Self Care Measures with Cancer
What are self-care measures? Self-care measures are things you can do to help cope with cancer and its treatment. They can be used in addition to your caregiver's treatment and care.
What changes should I expect when I have cancer? Your symptoms will depend on what type of cancer you have. They may also depend on what treatments you get.
Fatigue: You may feel tired most of the time. This may make it more difficult for you to do your normal daily activities.
Pain: This may also affect your daily activities and make it difficult to sleep. You may need to take medicine to help decrease pain.
Nausea and vomiting: This may be caused from the treatment you receive.
Weight loss: The cancer or your treatment may cause you to lose weight. Treatment may change how food tastes and smells. You may not want to eat because of nausea, vomiting, or diarrhea.
Bowel movements and urinating: Cancer treatment may cause you to have diarrhea or constipation. It may also cause you to urinate more frequently or to not be able to control urination (incontinence).
Mood changes: You may have changes in how you feel about yourself and others. You may become worried, nervous, sad, or angry.
Loss of sleep: Emotions, body symptoms, or treatments may make it difficult to sleep.
What changes to my diet should I make when I have cancer? Diet changes will depend on what type of cancer you have and what treatment you receive. Changing the food you eat and how often you eat may help decrease symptoms, such as fatigue.
Drink plenty of water: Drink at least 8 glasses of water daily, unless your caregiver says you need less or more. This may help prevent you from feeling sick to your stomach, dizzy, or tired.
Eat a variety of healthy foods: Healthy foods include fruits, vegetables, whole-grain breads, low-fat dairy products, beans, lean meats, and fish. Several small meals throughout the day may help decrease fatigue and help you get plenty of nutrition. Your caregiver may suggest that you drink high-nutrition drinks, such as protein shakes.
Eat foods with omega-3 fatty acids: Your caregiver may want you to eat foods that contain omega-3 fatty acids. They can be found in foods such as fish and walnuts.
Eat foods high in fiber: These include beans, whole grains,
Avoid vitamins and mineral supplements: Vitamins and minerals may cause your treatment not to work as well. Do not take vitamins or minerals unless your caregiver says it is okay. Ask your caregiver which foods contain the types of vitamins and minerals that you need.
What lifestyle changes should I make when I have cancer? Lifestyle changes may help protect you from getting sick and decrease your symptoms.
Avoid infection: Your cancer or treatment may decrease your immune system and increase your risk of infections. Do the following to protect yourself:
Wash your hands often: Use soap and water. Wash your hands after you use the bathroom, change a child's diapers, or sneeze. Wash your hands before you prepare or eat food. Use germ-killing gel to clean your hands when there is no soap and water available.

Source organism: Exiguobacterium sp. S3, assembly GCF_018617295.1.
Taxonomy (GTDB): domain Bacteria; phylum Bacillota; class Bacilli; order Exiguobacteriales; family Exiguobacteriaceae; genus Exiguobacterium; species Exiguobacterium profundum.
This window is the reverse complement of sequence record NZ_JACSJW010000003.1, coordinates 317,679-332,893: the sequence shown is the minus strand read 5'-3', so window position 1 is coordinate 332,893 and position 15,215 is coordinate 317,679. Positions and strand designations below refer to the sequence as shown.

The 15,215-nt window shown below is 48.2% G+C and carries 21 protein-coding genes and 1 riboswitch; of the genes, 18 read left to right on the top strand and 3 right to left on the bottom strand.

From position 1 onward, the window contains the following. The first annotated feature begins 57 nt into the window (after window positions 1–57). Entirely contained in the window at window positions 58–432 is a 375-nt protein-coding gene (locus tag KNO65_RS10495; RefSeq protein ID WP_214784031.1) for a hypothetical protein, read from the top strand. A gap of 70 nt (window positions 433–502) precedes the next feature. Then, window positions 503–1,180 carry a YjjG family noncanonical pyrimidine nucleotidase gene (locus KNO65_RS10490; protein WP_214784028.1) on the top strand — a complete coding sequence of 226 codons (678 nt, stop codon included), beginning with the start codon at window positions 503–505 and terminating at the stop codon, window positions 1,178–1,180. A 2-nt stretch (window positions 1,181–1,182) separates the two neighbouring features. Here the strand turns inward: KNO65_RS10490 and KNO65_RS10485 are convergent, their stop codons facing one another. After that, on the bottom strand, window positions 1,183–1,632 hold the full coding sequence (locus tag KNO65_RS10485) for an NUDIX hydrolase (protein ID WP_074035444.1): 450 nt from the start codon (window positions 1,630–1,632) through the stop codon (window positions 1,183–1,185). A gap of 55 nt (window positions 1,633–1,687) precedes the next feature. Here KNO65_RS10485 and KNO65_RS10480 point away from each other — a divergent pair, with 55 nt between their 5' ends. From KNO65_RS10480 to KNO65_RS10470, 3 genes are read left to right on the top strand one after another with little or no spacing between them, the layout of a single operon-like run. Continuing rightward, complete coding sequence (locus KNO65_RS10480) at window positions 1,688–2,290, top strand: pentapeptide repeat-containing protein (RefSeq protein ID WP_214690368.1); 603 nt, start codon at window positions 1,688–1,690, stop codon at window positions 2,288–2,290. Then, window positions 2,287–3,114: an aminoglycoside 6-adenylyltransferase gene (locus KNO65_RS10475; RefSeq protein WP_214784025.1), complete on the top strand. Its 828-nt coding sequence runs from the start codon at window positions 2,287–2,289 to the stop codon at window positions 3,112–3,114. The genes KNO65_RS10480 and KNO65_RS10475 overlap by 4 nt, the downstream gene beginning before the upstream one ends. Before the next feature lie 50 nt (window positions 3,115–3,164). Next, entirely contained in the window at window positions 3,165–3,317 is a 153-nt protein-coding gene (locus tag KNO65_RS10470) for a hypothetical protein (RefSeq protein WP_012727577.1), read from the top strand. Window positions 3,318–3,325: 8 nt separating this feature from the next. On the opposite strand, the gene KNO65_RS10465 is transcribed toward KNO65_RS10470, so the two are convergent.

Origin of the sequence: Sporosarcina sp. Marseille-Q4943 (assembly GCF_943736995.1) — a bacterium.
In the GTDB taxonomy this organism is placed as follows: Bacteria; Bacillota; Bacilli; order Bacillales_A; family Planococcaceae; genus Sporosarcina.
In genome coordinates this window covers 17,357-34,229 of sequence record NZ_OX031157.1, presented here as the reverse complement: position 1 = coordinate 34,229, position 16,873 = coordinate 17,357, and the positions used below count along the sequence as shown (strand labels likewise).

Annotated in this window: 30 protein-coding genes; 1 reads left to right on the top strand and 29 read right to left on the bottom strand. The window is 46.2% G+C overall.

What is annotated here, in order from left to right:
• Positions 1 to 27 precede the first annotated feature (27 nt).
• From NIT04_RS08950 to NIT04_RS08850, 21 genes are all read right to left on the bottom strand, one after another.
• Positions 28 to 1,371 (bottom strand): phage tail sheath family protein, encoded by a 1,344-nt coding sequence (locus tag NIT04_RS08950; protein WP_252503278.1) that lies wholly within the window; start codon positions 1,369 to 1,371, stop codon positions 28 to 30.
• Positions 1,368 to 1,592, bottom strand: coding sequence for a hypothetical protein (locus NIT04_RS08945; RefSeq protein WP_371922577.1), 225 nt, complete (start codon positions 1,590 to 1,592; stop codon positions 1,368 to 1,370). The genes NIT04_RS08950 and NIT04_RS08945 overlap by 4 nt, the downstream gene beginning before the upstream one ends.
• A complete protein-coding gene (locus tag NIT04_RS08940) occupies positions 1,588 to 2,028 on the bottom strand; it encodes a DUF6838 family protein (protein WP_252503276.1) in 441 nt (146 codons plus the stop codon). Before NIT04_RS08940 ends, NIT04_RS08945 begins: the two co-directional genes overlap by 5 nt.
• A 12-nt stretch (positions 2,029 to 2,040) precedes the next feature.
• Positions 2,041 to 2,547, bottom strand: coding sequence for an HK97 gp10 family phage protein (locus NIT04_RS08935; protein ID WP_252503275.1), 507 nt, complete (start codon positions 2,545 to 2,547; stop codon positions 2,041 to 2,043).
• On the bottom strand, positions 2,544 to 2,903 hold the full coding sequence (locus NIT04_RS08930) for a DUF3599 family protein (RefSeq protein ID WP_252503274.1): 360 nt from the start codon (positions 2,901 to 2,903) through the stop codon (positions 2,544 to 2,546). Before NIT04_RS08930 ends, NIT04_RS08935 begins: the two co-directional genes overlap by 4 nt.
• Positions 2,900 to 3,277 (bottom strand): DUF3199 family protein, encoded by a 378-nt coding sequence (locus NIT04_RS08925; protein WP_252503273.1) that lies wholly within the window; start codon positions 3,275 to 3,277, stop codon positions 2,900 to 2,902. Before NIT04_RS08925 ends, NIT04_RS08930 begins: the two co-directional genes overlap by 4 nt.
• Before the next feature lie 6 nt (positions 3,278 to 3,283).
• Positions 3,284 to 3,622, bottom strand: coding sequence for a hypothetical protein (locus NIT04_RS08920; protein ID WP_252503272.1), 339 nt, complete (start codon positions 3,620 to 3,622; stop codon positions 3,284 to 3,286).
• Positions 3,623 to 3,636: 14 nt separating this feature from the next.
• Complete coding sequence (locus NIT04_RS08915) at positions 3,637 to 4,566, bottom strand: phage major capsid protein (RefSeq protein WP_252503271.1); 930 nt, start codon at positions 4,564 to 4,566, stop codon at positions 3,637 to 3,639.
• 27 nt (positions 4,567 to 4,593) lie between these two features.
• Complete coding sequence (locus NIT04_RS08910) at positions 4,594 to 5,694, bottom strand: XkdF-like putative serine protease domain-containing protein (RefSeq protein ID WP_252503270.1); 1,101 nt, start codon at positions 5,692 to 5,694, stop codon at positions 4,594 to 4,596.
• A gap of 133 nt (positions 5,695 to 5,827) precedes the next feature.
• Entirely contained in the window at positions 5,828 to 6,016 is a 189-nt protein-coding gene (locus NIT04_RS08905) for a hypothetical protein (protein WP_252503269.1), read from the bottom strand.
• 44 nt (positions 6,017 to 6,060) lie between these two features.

Avoid others who are sick: Try to avoid people who have a cold, the flu, or a rash.
Make sure your food is safe: Be careful when you touch raw meat, fish, chicken, and eggs. Cook all food until it reaches the right temperature. Choose food carefully at restaurants. Do not eat from a salad bar. Do not eat sushi or other raw food. Do not drink water from a well.
Limit alcohol: Women should not have more than 1 drink each day. Men should not have more than 2 drinks each day. Ask your caregiver if you should drink alcohol at all.
Do not smoke: If you smoke, it is never too late to quit. Smoking may make your symptoms worse. Ask your caregiver for information if you need help quitting.
Exercise regularly: Ask your caregiver about the best exercise plan for you. Exercise may help improve your mood and decrease your fatigue and anxiety.
Get plenty of rest: Rest is important for your recovery. Slowly start to do more as you feel stronger.
What types of therapy may help me? Therapy may help you adapt to changes caused by your cancer, symptoms, and treatment. A physical therapist teaches you exercises to help improve movement and strength and to decrease pain. An occupational therapist teaches you skills to help with your daily activities.
Where can I find support and more information?
- American Cancer Society
250 Williams Street
Atlanta , GA 30303
Phone: 1- 800 - 227-2345
Web Address: http://www.cancer.org
- National Cancer Institute
6116 Executive Boulevard, Suite 300
Bethesda , MD 20892-8322
Phone: 1- 800 - 422-6237
Web Address: http://www.cancer.gov
When should I contact my caregiver? Contact your caregiver if:
- You have pain that does not go away after you take medicine.
- You feel too tired to do your normal daily activities.
- You do not feel like eating.
- You cannot pass gas.
- Your legs or ankles are swollen.
- You have new symptoms or your symptoms get worse.
- You feel more sad or worried than usual.
- You have questions or concerns about your cancer, treatment, diet, or care.
When should I seek immediate care? Seek care immediately or call 911 if:
- You feel like hurting yourself.
- You feel like you have broken a bone.
- You have stomach pain that does not go away.
- You have new or different chest pain.
- You have new trouble breathing.
You have the right to help plan your care. Learn about your health condition and how it may be treated. Discuss treatment options with your caregivers to decide what care you want to receive. You always have the right to refuse treatment.
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The above information is an educational aid only. It is not intended as medical advice for individual conditions or treatments. Talk to your doctor, nurse or pharmacist before following any medical regimen to see if it is safe and effective for you.
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